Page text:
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Entertainment of Monday, 20 May 2019

Source: Myjoyonline.com

A nominee breached security protocol – Charterhouse explains VGMA brawl

Organisers of Vodafone Ghana Music Awards, Charterhouse, has defended its security protocols as “adequate” despite a cacophonous brawl last Saturday that marred its 20th edition.

Charterhouse CEO Theresa Ayoade in an interview on Joy FM’s Super Morning Show, Monday traced the brawl partly to an “unfortunate breach” in the seating arrangement.

“All the nominees were supposed to sit at a designated area. But one of them failed to sit there and we couldn't control him.”

It is widely known that dancehall artiste, Shatta Wale gave up his seat within the designated area for the nominees to his father who sat between rising star Kuami Eugene and legend Amakye Dede.

Shatta Wale, preferring the comfort of his cult, Shatta Movement, enjoying the adulation of his fanatics who moved to the podium while Stonebwoy, his rival, stood to bag another award.

The disruptive march triggered a response from Stonebwoy who brandished a gun much to the frightened reaction of the audience many of whom stormed the exit.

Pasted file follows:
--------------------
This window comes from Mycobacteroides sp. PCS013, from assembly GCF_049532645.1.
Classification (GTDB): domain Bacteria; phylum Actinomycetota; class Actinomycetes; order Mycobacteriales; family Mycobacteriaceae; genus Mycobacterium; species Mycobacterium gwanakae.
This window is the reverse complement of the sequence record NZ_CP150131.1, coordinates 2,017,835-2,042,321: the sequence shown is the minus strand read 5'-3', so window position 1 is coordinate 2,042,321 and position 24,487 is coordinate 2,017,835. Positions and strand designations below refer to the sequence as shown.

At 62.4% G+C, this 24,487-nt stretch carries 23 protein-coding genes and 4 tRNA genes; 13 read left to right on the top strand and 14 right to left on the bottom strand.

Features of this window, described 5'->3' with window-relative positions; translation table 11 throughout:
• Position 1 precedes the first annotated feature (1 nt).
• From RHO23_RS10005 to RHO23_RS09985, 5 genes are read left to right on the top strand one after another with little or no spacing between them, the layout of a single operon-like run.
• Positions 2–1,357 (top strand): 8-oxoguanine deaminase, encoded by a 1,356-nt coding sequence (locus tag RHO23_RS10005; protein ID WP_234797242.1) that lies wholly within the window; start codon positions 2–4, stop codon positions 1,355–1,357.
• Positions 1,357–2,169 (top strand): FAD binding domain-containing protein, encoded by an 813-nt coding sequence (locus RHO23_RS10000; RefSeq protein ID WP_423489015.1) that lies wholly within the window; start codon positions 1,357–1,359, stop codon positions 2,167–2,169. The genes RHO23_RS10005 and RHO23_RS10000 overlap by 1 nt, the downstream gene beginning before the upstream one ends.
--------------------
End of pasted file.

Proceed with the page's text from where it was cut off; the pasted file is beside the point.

There are reports of a stampede, the use of tear gas and pepper spray amidst the brawl as the award’s 20th anniversary descended into a spectacle.

The Chief Executive is disappointed.


“We were really expecting it to end on a high note,” she said, explaining the award has reached a milestone that deserved to attract international attention.

She also expected the VGMA had grown big enough to also attract tourists. Feeds to DStv which broadcast the awards was temporarily suspended.

Theresa Ayoade said the organisers had developed enough experience in handling even bigger audiences at venues as big as the Accra Sports Stadium.

Charterhouse programs, she said, have gone ahead without incidents of violence and there was the expectation that last Saturday’s event was not going to depart from the trend.



The Chief Executive would not explain if the organisers had considered recent reports of possible terror threats except to say Charterhouse had always involved state security.

State security should factor any such threats in developing and implement security protocols for the awards, she indicated.

The security protocols involved the use of body scanners and handheld scanners, she said but conceded “perhaps we were not able to scan every single person.”

There are reports there was inordinate attention on checking tickets, not threats.

Following the brawl, the Charterhouse CEO has signalled, it has chalked down the names of the two rivals for possible sanctions.

“We will get to that in due course”, the Chief Executive said.

She said going forward, VGMA organisers would design the event to bring in true fans not fanatics.